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Old Cars that bite back.
Austin Somerset plays hard to get.Modern car driving is a fairly uneventful experience most of the time, however old classics can usually be relied upon to throw up all sorts of exciting events, breakdowns, and disintegration while on the move.
Perhaps the most unreliable car I've endured was the Austin Somerset I had a few years ago, a car that I actually swapped a perfectly-running BMW 535i for. Not that these A40s are unreliable as a rule, just that this one had been got at by someone in the past.
Only a few miles after collecting the A40 it showed its true colours, expiring every couple of miles or so with some unexplainable ignition malady. The evening was drawing in, it was raining, and the forthcoming run over the top of the Pennines was not something I or 'er indoors (who came along for a fun day out) were looking forward to. Every few miles it'd conk out, and only restart after pausing to cool down for a few minutes. By the time darkness was properly drawing in, we'd made it up into the hills but it was obvious we'd not make it out of the hills again without some assistance, in the shape of an AA recovery truck.
But first we had to find a telephone to call them from. Er indoors was pressed into pushing duty, getting me and the car to the top of a slight incline, down which I coasted, engine-less, coming to a halt only a short stride away from a public telephone, from which the boys in yellow were called. The remainder of the journey was made in the AA truck.
It took quite a while to eradicate the Somersets tendency to conk out (replacing all the ignition parts cured that problem), and even longer to stop it overheating on short journeys. In the end I think a new waterpump cured that problem, only for the car to let itself down big time on its first successful run after fitting the new pump. While cruising around in this 1954 classic, I felt a crunch, the Austin sagged to port, and came to a halt, grinding along the freshly tarmac'd railway bridge that I found myself on.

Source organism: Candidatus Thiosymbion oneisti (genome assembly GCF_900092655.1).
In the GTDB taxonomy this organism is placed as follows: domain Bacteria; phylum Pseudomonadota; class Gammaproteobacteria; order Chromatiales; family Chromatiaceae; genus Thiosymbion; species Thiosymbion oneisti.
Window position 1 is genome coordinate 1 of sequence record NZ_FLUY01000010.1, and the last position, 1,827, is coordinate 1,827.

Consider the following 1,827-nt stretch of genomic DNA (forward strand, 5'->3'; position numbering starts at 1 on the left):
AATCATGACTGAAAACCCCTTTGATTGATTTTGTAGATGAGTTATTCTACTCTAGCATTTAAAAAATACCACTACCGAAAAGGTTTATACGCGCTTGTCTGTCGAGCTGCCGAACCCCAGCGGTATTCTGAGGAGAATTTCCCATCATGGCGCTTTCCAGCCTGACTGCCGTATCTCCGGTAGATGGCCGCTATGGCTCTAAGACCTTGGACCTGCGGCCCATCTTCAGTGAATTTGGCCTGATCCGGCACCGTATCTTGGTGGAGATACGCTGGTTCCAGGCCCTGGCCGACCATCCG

Inspection showed that the brass wheelnut threads were very worn, eventually working their way off the studs, and allowed the wheel to dislodge itself and wedge up underneath the wing. The wheel took some extracating, and was only possible after 'er indoors had been summoned with trolley jack, axle stands, and various pieces of wood to lift the &^&^$ thing up with.
The wheel was refitted (members of the public walking by searched, and found, the errant wheelnuts, some way down the road) and the car brought home. The gent, outside who house I had expired, even offered me the wheelnuts from his wife's Austin Metro in order to get me home, fortunately I didn't need 'em but it was a nice offer nonetheless! By this time I was getting a bit fed up of this BMC offering, so the A40 was sold on, replaced by a 1950s Ford special. A future owner of the A40 would turn it into a smart pickup.
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